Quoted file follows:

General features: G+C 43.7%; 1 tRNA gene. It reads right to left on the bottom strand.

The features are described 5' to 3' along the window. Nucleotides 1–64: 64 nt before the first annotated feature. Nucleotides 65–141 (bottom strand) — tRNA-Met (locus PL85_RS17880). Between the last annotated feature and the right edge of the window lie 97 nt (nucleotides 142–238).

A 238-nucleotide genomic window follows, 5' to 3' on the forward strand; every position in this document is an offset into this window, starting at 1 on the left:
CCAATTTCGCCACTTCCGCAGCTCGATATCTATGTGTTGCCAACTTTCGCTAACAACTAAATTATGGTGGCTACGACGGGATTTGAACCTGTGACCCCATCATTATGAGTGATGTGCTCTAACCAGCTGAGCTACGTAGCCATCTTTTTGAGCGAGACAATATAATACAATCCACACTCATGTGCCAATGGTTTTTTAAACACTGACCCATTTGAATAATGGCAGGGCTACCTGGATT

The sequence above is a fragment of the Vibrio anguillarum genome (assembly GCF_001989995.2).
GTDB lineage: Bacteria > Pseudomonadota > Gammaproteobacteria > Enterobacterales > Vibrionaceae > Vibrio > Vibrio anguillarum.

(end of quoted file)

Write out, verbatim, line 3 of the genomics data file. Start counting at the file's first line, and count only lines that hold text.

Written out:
A 238-nucleotide genomic window follows, 5' to 3' on the forward strand; every position in this document is an offset into this window, starting at 1 on the left: